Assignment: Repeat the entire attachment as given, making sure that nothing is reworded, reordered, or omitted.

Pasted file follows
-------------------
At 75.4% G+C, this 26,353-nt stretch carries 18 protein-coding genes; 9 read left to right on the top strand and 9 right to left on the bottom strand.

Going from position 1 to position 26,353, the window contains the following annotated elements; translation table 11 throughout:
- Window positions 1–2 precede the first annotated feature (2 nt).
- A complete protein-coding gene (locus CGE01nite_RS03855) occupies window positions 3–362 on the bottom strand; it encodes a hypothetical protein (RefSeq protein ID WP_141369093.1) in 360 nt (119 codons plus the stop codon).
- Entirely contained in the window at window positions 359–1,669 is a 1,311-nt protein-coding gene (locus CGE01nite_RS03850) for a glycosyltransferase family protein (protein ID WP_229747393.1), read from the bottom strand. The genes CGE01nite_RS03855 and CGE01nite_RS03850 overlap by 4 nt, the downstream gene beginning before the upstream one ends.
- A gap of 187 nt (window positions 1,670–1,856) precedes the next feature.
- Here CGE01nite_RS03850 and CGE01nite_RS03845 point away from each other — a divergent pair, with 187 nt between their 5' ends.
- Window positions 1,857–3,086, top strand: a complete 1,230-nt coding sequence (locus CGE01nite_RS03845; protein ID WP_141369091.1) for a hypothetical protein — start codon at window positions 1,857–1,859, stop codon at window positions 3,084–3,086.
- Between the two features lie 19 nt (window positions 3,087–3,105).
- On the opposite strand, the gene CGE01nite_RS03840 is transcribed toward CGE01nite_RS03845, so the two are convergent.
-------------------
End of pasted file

At 75.4% G+C, this 26,353-nt stretch carries 18 protein-coding genes; 9 read left to right on the top strand and 9 right to left on the bottom strand.

Going from position 1 to position 26,353, the window contains the following annotated elements; translation table 11 throughout:
- Window positions 1–2 precede the first annotated feature (2 nt).
- A complete protein-coding gene (locus CGE01nite_RS03855) occupies window positions 3–362 on the bottom strand; it encodes a hypothetical protein (RefSeq protein ID WP_141369093.1) in 360 nt (119 codons plus the stop codon).
- Entirely contained in the window at window positions 359–1,669 is a 1,311-nt protein-coding gene (locus CGE01nite_RS03850) for a glycosyltransferase family protein (protein ID WP_229747393.1), read from the bottom strand. The genes CGE01nite_RS03855 and CGE01nite_RS03850 overlap by 4 nt, the downstream gene beginning before the upstream one ends.
- A gap of 187 nt (window positions 1,670–1,856) precedes the next feature.
- Here CGE01nite_RS03850 and CGE01nite_RS03845 point away from each other — a divergent pair, with 187 nt between their 5' ends.
- Window positions 1,857–3,086, top strand: a complete 1,230-nt coding sequence (locus CGE01nite_RS03845; protein ID WP_141369091.1) for a hypothetical protein — start codon at window positions 1,857–1,859, stop codon at window positions 3,084–3,086.
- Between the two features lie 19 nt (window positions 3,087–3,105).
- On the opposite strand, the gene CGE01nite_RS03840 is transcribed toward CGE01nite_RS03845, so the two are convergent.